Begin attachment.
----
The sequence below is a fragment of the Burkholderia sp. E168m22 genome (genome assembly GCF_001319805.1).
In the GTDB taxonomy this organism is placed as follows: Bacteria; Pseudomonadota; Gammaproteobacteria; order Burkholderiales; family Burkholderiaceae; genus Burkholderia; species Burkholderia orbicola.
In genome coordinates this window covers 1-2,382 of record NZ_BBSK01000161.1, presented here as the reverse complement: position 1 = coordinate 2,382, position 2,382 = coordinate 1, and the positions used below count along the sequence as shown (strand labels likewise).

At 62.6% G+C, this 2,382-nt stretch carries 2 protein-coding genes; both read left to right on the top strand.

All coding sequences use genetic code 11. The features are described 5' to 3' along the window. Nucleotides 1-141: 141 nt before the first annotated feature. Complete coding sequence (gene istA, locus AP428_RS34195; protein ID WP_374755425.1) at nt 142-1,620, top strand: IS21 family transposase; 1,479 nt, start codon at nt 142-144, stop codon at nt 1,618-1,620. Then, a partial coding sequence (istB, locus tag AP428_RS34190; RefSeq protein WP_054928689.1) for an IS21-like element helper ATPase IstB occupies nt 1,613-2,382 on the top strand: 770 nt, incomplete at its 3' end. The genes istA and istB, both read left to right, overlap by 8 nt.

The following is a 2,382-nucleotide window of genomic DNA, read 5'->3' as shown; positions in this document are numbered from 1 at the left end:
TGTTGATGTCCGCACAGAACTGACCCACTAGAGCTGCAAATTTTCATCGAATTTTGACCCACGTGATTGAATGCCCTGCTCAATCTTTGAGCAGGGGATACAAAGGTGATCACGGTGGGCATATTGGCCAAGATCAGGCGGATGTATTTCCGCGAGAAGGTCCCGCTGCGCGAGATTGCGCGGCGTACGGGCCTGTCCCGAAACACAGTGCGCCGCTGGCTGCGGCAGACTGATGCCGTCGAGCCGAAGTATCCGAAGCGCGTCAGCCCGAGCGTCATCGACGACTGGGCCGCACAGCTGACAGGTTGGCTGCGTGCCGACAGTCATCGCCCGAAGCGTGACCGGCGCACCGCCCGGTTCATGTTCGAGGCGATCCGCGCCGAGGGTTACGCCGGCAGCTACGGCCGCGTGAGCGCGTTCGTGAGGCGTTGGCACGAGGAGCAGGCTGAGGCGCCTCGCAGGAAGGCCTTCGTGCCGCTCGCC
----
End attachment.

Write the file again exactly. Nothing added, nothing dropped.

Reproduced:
The sequence below is a fragment of the Burkholderia sp. E168m22 genome (genome assembly GCF_001319805.1).
In the GTDB taxonomy this organism is placed as follows: Bacteria; Pseudomonadota; Gammaproteobacteria; order Burkholderiales; family Burkholderiaceae; genus Burkholderia; species Burkholderia orbicola.
In genome coordinates this window covers 1-2,382 of record NZ_BBSK01000161.1, presented here as the reverse complement: position 1 = coordinate 2,382, position 2,382 = coordinate 1, and the positions used below count along the sequence as shown (strand labels likewise).

At 62.6% G+C, this 2,382-nt stretch carries 2 protein-coding genes; both read left to right on the top strand.

All coding sequences use genetic code 11. The features are described 5' to 3' along the window. Nucleotides 1-141: 141 nt before the first annotated feature. Complete coding sequence (gene istA, locus AP428_RS34195; protein ID WP_374755425.1) at nt 142-1,620, top strand: IS21 family transposase; 1,479 nt, start codon at nt 142-144, stop codon at nt 1,618-1,620. Then, a partial coding sequence (istB, locus tag AP428_RS34190; RefSeq protein WP_054928689.1) for an IS21-like element helper ATPase IstB occupies nt 1,613-2,382 on the top strand: 770 nt, incomplete at its 3' end. The genes istA and istB, both read left to right, overlap by 8 nt.

The following is a 2,382-nucleotide window of genomic DNA, read 5'->3' as shown; positions in this document are numbered from 1 at the left end:
TGTTGATGTCCGCACAGAACTGACCCACTAGAGCTGCAAATTTTCATCGAATTTTGACCCACGTGATTGAATGCCCTGCTCAATCTTTGAGCAGGGGATACAAAGGTGATCACGGTGGGCATATTGGCCAAGATCAGGCGGATGTATTTCCGCGAGAAGGTCCCGCTGCGCGAGATTGCGCGGCGTACGGGCCTGTCCCGAAACACAGTGCGCCGCTGGCTGCGGCAGACTGATGCCGTCGAGCCGAAGTATCCGAAGCGCGTCAGCCCGAGCGTCATCGACGACTGGGCCGCACAGCTGACAGGTTGGCTGCGTGCCGACAGTCATCGCCCGAAGCGTGACCGGCGCACCGCCCGGTTCATGTTCGAGGCGATCCGCGCCGAGGGTTACGCCGGCAGCTACGGCCGCGTGAGCGCGTTCGTGAGGCGTTGGCACGAGGAGCAGGCTGAGGCGCCTCGCAGGAAGGCCTTCGTGCCGCTCGCC